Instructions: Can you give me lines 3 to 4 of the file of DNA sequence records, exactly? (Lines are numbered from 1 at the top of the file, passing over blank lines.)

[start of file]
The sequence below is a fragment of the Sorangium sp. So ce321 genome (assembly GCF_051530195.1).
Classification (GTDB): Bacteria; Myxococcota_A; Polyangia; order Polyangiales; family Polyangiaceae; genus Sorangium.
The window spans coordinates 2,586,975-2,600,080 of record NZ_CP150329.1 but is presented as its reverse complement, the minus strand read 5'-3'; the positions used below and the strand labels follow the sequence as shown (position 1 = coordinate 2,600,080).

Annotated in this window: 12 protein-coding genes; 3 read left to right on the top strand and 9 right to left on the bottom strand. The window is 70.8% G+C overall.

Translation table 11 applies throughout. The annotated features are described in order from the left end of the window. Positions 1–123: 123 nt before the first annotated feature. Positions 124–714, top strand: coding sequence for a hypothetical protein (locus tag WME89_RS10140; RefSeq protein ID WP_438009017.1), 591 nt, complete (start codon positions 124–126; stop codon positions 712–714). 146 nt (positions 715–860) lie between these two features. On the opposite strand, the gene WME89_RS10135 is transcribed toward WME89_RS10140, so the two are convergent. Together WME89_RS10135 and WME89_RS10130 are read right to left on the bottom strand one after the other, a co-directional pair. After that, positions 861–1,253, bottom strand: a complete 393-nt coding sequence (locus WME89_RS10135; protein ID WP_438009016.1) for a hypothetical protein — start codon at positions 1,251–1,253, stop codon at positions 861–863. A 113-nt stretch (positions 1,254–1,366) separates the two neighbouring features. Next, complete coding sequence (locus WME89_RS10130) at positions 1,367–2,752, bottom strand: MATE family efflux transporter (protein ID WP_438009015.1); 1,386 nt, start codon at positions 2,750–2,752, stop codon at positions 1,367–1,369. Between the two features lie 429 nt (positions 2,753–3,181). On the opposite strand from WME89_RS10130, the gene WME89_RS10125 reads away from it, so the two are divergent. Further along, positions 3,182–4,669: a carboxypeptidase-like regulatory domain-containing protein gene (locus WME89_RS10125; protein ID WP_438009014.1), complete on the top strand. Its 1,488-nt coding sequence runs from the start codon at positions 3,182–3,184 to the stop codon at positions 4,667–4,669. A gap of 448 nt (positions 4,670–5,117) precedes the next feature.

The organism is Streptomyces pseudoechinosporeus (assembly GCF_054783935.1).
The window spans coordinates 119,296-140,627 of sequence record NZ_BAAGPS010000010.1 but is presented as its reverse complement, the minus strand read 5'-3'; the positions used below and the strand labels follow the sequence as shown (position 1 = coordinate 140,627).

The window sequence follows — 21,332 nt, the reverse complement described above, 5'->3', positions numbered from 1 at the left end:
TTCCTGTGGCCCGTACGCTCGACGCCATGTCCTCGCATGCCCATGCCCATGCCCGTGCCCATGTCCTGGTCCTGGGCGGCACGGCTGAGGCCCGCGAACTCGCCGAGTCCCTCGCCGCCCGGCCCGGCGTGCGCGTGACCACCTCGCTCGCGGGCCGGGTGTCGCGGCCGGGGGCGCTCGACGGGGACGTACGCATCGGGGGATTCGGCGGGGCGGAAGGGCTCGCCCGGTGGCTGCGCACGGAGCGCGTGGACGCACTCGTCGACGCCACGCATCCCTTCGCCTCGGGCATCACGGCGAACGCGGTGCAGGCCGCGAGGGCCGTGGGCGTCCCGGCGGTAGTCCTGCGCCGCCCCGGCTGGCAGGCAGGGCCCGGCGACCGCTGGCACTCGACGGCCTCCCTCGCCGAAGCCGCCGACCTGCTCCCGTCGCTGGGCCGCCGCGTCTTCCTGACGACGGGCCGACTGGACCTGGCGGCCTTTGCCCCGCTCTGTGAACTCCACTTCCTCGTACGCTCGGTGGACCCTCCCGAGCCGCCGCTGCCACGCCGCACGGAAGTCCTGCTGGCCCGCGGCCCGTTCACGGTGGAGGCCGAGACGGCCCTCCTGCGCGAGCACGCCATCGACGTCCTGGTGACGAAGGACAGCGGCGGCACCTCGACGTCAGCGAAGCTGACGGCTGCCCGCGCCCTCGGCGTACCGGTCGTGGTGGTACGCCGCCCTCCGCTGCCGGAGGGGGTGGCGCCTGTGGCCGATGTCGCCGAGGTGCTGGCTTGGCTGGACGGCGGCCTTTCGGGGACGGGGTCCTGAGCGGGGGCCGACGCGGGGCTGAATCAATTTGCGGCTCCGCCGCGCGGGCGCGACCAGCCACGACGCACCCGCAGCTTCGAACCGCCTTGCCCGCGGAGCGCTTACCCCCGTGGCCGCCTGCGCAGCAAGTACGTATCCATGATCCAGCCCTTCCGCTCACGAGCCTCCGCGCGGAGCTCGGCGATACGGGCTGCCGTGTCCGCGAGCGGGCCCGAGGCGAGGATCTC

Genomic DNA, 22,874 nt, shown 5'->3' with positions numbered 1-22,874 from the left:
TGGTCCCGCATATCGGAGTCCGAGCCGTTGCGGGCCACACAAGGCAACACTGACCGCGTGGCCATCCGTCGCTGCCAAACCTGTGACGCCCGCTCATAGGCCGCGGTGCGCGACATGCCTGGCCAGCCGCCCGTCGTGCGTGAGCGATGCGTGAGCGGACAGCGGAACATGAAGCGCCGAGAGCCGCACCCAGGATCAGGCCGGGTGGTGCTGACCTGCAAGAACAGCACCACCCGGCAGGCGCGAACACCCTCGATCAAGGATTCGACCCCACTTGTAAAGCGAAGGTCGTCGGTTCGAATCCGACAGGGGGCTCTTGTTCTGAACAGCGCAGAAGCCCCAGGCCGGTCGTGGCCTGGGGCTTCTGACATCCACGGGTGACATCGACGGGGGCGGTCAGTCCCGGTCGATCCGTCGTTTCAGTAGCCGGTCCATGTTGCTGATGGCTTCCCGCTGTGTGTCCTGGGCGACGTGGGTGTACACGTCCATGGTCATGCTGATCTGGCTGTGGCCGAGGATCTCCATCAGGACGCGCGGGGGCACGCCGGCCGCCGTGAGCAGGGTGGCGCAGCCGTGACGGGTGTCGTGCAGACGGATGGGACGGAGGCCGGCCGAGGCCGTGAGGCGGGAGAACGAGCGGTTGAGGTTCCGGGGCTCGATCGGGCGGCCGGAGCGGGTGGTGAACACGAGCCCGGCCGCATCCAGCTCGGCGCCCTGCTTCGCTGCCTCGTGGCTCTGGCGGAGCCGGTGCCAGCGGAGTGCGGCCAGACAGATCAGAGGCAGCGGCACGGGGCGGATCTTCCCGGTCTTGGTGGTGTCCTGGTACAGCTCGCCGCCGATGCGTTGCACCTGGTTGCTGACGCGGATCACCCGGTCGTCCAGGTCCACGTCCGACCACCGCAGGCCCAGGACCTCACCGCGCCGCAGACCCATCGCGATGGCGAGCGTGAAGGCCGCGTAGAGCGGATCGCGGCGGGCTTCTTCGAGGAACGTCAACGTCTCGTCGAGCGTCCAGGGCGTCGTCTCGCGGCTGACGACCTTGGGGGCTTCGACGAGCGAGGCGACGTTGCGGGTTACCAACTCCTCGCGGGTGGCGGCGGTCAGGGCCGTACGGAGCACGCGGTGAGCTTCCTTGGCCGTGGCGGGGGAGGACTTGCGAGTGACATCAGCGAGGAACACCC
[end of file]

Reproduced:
The window spans coordinates 2,586,975-2,600,080 of record NZ_CP150329.1 but is presented as its reverse complement, the minus strand read 5'-3'; the positions used below and the strand labels follow the sequence as shown (position 1 = coordinate 2,600,080).

Annotated in this window: 12 protein-coding genes; 3 read left to right on the top strand and 9 right to left on the bottom strand. The window is 70.8% G+C overall.